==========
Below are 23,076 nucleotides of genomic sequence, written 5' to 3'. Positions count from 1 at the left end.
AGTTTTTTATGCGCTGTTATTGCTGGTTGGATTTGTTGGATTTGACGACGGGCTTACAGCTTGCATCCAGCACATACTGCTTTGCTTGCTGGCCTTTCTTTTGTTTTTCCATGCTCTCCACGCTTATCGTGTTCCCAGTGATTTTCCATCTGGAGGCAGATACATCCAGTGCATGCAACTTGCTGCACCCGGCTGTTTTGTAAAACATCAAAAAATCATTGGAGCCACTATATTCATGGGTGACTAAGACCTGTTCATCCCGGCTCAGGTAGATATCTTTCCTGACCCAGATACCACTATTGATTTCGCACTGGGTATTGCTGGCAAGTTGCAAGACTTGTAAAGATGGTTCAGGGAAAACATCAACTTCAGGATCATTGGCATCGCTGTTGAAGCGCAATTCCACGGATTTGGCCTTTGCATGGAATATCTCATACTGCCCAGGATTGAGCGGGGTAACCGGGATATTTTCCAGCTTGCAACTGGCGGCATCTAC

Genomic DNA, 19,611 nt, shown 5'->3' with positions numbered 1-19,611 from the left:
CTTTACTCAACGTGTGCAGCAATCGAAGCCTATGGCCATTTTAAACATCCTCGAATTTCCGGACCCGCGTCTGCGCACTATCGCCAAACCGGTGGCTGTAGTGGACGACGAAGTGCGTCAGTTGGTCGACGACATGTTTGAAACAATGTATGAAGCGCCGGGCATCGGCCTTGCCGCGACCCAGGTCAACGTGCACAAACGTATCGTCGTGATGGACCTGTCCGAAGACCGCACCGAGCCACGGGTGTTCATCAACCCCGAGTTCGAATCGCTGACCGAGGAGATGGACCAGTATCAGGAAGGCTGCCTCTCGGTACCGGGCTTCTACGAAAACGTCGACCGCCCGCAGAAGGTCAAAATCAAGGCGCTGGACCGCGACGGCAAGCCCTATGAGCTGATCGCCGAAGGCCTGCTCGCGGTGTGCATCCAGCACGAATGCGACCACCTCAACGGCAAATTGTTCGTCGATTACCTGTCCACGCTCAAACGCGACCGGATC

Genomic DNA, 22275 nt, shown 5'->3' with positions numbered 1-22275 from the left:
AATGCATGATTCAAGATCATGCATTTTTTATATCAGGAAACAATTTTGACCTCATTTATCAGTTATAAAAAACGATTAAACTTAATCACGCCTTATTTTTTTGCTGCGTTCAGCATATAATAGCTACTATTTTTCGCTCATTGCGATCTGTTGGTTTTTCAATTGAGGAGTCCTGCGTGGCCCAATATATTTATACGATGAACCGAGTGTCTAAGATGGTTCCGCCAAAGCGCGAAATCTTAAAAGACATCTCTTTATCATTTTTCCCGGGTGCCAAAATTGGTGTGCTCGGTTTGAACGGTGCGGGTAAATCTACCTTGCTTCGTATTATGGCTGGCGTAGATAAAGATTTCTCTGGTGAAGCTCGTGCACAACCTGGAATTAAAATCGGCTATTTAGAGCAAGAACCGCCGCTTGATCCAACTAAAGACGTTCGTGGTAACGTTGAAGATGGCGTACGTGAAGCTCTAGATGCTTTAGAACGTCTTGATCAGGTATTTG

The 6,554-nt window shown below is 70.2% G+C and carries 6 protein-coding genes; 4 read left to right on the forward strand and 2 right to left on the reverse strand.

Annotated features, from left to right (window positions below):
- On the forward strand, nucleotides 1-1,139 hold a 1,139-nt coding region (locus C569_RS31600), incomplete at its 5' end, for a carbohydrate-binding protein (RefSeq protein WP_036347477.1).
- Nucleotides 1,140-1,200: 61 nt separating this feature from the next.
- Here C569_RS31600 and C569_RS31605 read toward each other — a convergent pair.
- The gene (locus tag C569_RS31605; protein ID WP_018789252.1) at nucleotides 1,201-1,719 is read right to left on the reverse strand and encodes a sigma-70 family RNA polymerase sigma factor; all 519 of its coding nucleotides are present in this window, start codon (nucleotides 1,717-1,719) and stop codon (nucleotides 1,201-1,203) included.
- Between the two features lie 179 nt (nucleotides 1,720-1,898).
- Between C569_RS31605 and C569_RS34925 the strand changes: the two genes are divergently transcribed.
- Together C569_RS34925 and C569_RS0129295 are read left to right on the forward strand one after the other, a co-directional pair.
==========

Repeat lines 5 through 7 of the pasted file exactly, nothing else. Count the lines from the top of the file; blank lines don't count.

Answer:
Genomic DNA, 22275 nt, shown 5'->3' with positions numbered 1-22275 from the left:
AATGCATGATTCAAGATCATGCATTTTTTATATCAGGAAACAATTTTGACCTCATTTATCAGTTATAAAAAACGATTAAACTTAATCACGCCTTATTTTTTTGCTGCGTTCAGCATATAATAGCTACTATTTTTCGCTCATTGCGATCTGTTGGTTTTTCAATTGAGGAGTCCTGCGTGGCCCAATATATTTATACGATGAACCGAGTGTCTAAGATGGTTCCGCCAAAGCGCGAAATCTTAAAAGACATCTCTTTATCATTTTTCCCGGGTGCCAAAATTGGTGTGCTCGGTTTGAACGGTGCGGGTAAATCTACCTTGCTTCGTATTATGGCTGGCGTAGATAAAGATTTCTCTGGTGAAGCTCGTGCACAACCTGGAATTAAAATCGGCTATTTAGAGCAAGAACCGCCGCTTGATCCAACTAAAGACGTTCGTGGTAACGTTGAAGATGGCGTACGTGAAGCTCTAGATGCTTTAGAACGTCTTGATCAGGTATTTG

The 6,554-nt window shown below is 70.2% G+C and carries 6 protein-coding genes; 4 read left to right on the forward strand and 2 right to left on the reverse strand.